The LG C9 is a visual feast for the eyes. Bring your appetite, and it will satisfy.
LG even added a new AI brightness adjustment that alters brightness based on the readings it takes of your room’s light levels. That may sound like a familiar feature I often advise folks to turn off in their TV’s settings menu, but it’s much better.
Unlike earlier versions of auto-brightness, LG’s new AI-powered system adjusts the tone curve as it brightens to keep colors looking accurate. I tested the feature and didn’t notice a thing. The TV looked great any time of day, under any conditions.
WebOS, Alexa, the Google Assistant, and Apple AirPlay 2
One of the reasons I enjoy using LG’s OLED TVs so much is because of WebOS, and this year I love it just that much more. The user interface has improved in a few ways. First, I didn’t see any advertisements on the TV by default like I did in the 2018 OLED TVs – that’s a big one right there. Second, LG made the WebOS ribbon at the bottom of the TV a little shorter, so it takes up less of the screen when pulled up. I also noticed that suggested content from the apps I use pops up above the ribbon much faster. Finally, LG added a dashboard for managing connected smart home devices.
You might tie this TV into any smart home ecosystem you are building because it supports both Google Assistant and Alexa. In either case, the TV allows basic voice control of connected devices along with deeper integration, like displaying a Nest camera’s video feed on-screen. It’s one of the smartest smart TVs I’ve tested.
While it isn’t available yet, the C9 will soon support Apple AirPlay2 and HomeKit. You’ll soon be able to use Siri on their mobile devices or HomePod speakers, find content, and cast it to the C9. We’ve not been able to test this feature yet, however, since it wasn’t available at the time of this review.
That picture quality!
The LG C9 is close to perfect. Blacks are insanely deep, color accuracy is outstanding out of the box (and even better when professionally calibrated), and brightness for both SDR and HDR content is the best I’ve seen from LG yet. The picture is clean and highly detailed in both bright highlights and shadows, and color is maintained in dark areas better than I’ve ever seen. The HDR performance of this TV – be it HDR10, Dolby Vision, or HLG content – was beautiful to behold.
The C9 is a visual feast for the eyes. Bring your appetite, and it will satisfy.
By reader and viewer request, I used Season 5 Episode 3 of Game of Thrones – the now infamous “The Long Night” episode – as a stress test for the C9 and compared its handling of the beautifully shot but poorly delivered show to that of a Samsung Q90 and a 2018 LG C8 OLED. The C9 outperformed the Q90 in the darkest scenes by a handy margin thanks to its perfect black levels and contrast maintenance.
Though there are moments in this show where an artistic decision was made to reveal no detail in the shadows, when there was something to see, the C9 made sure we could see it. The C9 also did the best job of reducing the banding artifacts that make this episode all but unwatchable on lesser TVs. This happened to be the one area where I felt the C9’s superiority over the C8 was pronounced.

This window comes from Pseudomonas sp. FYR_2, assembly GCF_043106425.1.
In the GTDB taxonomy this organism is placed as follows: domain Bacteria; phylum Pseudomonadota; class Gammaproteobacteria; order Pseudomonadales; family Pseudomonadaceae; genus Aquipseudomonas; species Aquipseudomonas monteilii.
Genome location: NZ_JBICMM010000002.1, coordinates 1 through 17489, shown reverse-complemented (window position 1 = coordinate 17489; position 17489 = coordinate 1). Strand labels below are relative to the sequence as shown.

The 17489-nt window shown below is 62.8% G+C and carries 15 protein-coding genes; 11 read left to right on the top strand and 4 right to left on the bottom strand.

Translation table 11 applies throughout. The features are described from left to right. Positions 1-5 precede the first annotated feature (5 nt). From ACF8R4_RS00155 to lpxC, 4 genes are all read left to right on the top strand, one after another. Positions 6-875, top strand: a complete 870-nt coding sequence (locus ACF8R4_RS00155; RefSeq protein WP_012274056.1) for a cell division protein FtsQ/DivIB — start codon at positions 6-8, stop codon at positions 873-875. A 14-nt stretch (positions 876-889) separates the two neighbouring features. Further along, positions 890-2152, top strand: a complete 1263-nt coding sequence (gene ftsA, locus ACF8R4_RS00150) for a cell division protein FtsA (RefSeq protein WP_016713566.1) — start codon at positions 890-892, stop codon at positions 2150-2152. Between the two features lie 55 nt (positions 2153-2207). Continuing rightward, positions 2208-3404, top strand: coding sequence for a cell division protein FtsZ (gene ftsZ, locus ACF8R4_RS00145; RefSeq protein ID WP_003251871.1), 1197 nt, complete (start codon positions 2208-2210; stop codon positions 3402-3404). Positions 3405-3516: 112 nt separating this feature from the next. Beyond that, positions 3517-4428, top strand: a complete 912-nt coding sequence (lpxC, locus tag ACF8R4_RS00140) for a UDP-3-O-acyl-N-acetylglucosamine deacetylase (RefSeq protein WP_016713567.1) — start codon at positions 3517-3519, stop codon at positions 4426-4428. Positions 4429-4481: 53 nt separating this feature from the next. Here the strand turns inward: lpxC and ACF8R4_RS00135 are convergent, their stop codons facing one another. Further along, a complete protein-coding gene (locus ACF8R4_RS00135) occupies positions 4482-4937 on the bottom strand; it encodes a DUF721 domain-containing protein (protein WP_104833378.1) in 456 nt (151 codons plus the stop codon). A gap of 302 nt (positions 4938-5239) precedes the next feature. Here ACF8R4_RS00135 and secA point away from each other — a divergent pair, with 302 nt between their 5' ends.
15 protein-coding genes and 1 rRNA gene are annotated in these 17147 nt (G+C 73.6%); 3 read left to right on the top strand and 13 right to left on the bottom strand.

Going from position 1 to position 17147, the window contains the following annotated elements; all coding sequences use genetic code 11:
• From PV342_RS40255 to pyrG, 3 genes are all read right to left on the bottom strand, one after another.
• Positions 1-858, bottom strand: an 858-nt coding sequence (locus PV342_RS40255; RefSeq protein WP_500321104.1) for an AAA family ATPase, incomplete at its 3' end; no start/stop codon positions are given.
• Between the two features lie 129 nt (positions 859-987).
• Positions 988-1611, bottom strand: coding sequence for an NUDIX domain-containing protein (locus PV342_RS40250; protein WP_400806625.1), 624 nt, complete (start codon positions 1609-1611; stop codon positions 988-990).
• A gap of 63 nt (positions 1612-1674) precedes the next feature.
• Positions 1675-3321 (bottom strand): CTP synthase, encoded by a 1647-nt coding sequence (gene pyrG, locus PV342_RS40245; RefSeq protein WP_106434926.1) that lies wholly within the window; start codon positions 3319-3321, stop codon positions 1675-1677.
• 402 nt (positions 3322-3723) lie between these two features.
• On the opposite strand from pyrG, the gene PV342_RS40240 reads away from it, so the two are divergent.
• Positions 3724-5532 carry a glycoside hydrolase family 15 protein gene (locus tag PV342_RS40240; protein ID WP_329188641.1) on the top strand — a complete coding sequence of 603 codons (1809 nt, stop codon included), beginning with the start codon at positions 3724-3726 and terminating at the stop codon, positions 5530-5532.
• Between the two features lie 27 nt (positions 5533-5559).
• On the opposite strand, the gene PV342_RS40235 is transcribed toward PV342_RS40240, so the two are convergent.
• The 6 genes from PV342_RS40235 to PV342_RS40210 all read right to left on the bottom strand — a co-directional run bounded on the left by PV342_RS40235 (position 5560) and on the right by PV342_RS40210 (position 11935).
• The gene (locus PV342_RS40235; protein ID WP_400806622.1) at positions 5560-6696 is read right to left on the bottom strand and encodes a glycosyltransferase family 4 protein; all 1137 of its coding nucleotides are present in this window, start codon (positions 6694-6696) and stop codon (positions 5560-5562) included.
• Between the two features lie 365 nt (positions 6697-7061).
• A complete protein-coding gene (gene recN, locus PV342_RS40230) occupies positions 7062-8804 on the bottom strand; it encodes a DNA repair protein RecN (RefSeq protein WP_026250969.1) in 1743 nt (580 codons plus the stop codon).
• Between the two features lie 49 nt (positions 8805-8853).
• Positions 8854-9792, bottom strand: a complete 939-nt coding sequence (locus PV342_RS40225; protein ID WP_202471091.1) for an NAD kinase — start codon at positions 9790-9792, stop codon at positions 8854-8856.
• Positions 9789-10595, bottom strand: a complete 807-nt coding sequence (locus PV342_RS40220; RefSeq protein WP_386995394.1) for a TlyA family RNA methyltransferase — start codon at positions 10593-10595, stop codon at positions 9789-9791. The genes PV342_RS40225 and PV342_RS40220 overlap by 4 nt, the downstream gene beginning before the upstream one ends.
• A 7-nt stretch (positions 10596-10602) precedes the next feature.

LG’s C9 OLED is one of the finest TVs you can buy.
My only complaints about the C9? Its picture performance improvements over the much less expensive C8 are minor – the 55-inch C8 at $1900 is $600 less than the $2500 C9 while the 65-inch C8 at $2800 is $700 less than the $3500 C9.
Also, the C9 continues to have the faintest wisp of green cast to its image compared to other OLED TVs, and most certainly to premium LED/LCD TVs. That isn’t something most people notice without directly comparing a TV head-to-head against another, but since I did exactly that, it’s hard to get out of my head.
No matter. I’ll take the C9 OLED any day. It’s a stellar TV.
LG offers a 1-year limited parts and labor warranty. This warranty does not cover image retention, also known as burn-in.
LG’s C9 OLED is one of the finest TVs you can buy, made even more compelling by its future-proofing features such as HDMI 2.1 and WiSA compatibility.
Is there a better alternative?
Sony’s Master Series A9G 4K HDR is the better alternative if you’re seeking the best image quality of the money. It loses out on a few minor details, but image quality is the single most important trait of a high-end television. And the Sony wins.
I will add that if you are a hard-core gamer who plays the same game for many hours at a time for days or even months on end, or if you are the type who watches the same news or weather channel for several hours at a time, day after day, then an OLED TV is not for you, regardless of whether it is made by LG or another brand. Burn-in can be a factor. However, it does take many hours of static content to really cause concern. That being said, you should consider whether a QLED or OLED TV is the best thing for you.
How long will it last?
With the addition of HDMI 2.1 and outstanding processing, the C9 is poised to serve one’s needs for many years to come. It’s my prediction this TV will last a good six to seven years before any new TV makes a compelling argument to spend money replacing it.
Should you buy it?
Yes. If you want the best picture quality money can buy and an outstanding user experience, the LG C9 OLED is the best TV purchase you can make.